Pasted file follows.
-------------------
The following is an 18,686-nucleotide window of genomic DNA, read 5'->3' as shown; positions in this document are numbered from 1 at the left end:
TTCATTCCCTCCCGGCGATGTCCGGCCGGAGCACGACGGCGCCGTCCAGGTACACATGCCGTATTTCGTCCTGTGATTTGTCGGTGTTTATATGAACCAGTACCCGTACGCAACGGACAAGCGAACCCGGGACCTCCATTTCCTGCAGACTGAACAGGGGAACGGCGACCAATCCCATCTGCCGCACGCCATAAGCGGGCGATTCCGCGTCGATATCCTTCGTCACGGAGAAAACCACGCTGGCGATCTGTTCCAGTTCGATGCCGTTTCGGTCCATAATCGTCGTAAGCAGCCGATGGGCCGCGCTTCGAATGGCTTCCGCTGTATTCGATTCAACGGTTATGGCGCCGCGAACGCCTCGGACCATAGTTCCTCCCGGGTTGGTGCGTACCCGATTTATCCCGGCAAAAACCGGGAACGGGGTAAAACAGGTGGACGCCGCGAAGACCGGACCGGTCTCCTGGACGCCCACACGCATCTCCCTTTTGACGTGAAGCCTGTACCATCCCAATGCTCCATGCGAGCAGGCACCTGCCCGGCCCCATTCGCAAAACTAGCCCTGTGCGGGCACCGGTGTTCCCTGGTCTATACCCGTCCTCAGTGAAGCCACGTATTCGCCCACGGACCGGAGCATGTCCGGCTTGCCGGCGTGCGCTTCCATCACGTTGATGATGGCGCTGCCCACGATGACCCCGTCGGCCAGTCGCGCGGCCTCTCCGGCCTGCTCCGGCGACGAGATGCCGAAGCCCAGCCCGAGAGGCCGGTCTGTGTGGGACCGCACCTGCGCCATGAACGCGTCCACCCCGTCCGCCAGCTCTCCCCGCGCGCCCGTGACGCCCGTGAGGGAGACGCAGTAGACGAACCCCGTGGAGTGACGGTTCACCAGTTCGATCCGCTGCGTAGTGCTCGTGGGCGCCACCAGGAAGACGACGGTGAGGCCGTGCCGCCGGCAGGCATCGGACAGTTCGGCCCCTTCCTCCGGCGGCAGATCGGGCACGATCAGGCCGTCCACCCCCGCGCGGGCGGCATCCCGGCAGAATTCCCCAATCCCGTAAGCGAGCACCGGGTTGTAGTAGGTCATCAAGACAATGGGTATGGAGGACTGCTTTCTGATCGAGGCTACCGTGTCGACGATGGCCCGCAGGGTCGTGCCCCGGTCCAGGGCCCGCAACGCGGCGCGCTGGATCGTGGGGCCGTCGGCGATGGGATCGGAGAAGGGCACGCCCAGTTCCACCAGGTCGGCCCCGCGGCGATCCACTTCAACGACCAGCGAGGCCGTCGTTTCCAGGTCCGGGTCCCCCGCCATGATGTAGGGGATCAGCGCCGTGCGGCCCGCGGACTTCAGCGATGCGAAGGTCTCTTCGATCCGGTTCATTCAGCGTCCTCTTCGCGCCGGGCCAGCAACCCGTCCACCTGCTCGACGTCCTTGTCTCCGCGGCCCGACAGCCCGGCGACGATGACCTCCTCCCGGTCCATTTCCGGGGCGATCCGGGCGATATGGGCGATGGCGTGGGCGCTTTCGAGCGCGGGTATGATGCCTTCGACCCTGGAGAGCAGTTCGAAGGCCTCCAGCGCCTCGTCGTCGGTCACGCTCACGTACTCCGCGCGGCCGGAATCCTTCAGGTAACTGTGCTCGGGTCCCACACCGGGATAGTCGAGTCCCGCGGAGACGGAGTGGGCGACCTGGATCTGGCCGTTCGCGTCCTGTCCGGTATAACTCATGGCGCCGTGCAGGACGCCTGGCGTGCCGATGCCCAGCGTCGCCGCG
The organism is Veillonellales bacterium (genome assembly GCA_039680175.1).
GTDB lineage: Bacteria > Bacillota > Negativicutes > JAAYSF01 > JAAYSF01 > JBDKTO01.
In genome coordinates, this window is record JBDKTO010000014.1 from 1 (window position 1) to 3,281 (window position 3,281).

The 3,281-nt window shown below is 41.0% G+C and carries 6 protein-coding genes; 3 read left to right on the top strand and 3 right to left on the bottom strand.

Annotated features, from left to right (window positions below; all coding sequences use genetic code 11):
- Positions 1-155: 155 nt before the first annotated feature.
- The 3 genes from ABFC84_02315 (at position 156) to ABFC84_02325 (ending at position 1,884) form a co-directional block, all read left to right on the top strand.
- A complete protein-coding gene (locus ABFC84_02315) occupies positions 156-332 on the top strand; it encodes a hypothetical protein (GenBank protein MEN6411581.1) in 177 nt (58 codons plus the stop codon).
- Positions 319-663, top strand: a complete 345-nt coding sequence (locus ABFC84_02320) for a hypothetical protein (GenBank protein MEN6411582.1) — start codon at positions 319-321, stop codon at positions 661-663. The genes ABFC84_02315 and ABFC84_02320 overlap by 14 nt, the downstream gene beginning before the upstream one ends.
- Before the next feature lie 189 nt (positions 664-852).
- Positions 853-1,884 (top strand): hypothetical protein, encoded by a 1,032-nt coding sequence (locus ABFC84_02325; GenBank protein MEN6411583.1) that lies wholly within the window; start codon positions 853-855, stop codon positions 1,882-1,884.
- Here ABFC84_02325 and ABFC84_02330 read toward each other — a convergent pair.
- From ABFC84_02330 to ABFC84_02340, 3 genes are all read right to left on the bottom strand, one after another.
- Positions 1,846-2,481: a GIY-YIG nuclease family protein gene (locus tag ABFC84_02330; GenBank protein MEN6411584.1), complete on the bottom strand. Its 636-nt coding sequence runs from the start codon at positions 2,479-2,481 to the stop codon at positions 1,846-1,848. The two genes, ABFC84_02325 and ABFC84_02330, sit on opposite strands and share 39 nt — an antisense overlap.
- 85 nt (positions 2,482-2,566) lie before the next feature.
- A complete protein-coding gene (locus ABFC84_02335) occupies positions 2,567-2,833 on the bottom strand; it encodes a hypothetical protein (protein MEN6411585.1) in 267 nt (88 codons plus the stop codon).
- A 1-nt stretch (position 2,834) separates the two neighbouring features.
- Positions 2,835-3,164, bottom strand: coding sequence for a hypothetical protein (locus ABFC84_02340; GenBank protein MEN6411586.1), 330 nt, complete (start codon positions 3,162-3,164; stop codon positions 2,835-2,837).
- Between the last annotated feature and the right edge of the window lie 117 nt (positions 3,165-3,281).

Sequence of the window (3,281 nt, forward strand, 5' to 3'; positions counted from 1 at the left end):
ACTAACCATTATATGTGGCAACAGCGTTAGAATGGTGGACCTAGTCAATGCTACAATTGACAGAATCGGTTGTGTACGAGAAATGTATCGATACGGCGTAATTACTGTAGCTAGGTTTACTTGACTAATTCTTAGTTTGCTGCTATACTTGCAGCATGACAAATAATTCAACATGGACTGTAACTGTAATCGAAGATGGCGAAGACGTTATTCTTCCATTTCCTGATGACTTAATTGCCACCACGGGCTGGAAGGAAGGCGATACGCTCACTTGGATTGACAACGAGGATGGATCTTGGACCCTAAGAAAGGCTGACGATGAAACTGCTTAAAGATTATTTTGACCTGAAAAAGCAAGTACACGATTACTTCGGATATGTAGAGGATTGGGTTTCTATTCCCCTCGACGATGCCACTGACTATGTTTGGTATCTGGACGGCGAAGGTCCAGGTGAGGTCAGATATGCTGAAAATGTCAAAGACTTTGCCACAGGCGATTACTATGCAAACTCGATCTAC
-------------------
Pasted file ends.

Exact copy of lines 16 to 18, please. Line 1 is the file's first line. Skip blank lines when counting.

- Positions 1,846-2,481: a GIY-YIG nuclease family protein gene (locus tag ABFC84_02330; GenBank protein MEN6411584.1), complete on the bottom strand. Its 636-nt coding sequence runs from the start codon at positions 2,479-2,481 to the stop codon at positions 1,846-1,848. The two genes, ABFC84_02325 and ABFC84_02330, sit on opposite strands and share 39 nt — an antisense overlap.
- 85 nt (positions 2,482-2,566) lie before the next feature.
- A complete protein-coding gene (locus ABFC84_02335) occupies positions 2,567-2,833 on the bottom strand; it encodes a hypothetical protein (protein MEN6411585.1) in 267 nt (88 codons plus the stop codon).